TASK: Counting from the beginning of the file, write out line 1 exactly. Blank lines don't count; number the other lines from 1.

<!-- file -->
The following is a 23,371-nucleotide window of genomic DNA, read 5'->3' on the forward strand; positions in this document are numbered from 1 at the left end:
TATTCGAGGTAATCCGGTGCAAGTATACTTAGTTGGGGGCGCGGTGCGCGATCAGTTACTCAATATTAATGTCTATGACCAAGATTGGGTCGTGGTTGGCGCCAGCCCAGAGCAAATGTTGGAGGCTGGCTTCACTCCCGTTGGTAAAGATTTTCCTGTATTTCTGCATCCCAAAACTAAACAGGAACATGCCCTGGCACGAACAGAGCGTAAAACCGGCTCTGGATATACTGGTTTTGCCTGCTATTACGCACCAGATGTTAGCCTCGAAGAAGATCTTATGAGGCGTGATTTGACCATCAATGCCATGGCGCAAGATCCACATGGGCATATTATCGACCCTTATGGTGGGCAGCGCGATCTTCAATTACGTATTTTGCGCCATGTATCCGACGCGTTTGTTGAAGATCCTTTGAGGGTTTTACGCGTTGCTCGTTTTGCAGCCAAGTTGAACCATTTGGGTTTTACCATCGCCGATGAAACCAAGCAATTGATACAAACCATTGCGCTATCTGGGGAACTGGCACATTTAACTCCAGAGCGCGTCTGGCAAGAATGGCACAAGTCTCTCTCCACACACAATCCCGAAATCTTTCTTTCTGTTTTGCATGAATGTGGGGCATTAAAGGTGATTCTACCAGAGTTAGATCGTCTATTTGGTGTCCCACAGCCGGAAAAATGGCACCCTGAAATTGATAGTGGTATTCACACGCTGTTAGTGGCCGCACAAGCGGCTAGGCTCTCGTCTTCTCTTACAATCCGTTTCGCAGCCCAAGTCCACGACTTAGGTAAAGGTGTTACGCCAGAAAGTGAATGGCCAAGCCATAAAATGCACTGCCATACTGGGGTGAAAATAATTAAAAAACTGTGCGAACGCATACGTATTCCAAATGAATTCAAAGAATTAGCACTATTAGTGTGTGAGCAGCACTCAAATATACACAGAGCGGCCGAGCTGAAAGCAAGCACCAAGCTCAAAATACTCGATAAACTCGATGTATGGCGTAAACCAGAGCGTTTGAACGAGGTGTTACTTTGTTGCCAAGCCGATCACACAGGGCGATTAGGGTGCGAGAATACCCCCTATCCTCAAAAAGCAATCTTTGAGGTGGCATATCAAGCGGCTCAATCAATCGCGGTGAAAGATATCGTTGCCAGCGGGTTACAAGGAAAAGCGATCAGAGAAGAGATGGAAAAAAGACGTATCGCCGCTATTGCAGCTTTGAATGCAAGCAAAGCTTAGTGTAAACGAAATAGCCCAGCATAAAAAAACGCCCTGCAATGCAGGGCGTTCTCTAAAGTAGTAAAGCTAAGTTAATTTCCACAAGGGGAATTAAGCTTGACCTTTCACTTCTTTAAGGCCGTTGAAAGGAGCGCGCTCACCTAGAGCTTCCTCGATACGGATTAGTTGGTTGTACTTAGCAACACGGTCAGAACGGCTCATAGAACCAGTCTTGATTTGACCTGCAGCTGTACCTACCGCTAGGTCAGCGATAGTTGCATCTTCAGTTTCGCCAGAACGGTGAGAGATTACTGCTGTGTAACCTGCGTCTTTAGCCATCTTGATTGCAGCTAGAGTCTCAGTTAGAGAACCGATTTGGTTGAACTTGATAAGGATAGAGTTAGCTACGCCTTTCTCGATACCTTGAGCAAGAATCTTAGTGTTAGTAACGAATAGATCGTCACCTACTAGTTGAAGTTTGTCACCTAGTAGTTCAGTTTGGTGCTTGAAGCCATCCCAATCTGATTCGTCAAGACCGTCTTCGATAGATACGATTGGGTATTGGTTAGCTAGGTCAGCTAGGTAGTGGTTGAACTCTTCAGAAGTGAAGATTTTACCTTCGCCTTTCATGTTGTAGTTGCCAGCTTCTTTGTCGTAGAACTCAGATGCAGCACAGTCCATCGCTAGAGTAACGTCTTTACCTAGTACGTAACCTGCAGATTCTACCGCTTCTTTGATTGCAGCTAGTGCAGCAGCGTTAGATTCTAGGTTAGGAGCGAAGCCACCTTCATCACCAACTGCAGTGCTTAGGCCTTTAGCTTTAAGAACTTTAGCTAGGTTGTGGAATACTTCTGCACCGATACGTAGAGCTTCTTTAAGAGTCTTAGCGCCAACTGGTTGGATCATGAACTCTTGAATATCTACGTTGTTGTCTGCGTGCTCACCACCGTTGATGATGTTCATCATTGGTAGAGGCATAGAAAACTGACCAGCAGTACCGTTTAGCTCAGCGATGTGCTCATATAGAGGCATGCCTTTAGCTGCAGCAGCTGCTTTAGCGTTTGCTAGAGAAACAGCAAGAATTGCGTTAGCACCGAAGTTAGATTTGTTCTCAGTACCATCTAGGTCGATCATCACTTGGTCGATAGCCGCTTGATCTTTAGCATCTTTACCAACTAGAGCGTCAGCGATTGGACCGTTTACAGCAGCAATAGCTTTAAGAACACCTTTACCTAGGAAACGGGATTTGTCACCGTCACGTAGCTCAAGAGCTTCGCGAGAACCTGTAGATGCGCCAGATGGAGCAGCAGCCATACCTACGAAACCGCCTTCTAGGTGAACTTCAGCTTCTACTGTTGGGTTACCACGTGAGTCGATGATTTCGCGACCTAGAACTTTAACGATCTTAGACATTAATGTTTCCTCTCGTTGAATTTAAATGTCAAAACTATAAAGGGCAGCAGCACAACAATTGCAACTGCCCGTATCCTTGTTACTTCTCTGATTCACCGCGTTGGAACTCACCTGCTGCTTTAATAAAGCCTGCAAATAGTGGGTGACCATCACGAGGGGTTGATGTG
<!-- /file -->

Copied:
The following is a 23,371-nucleotide window of genomic DNA, read 5'->3' on the forward strand; positions in this document are numbered from 1 at the left end: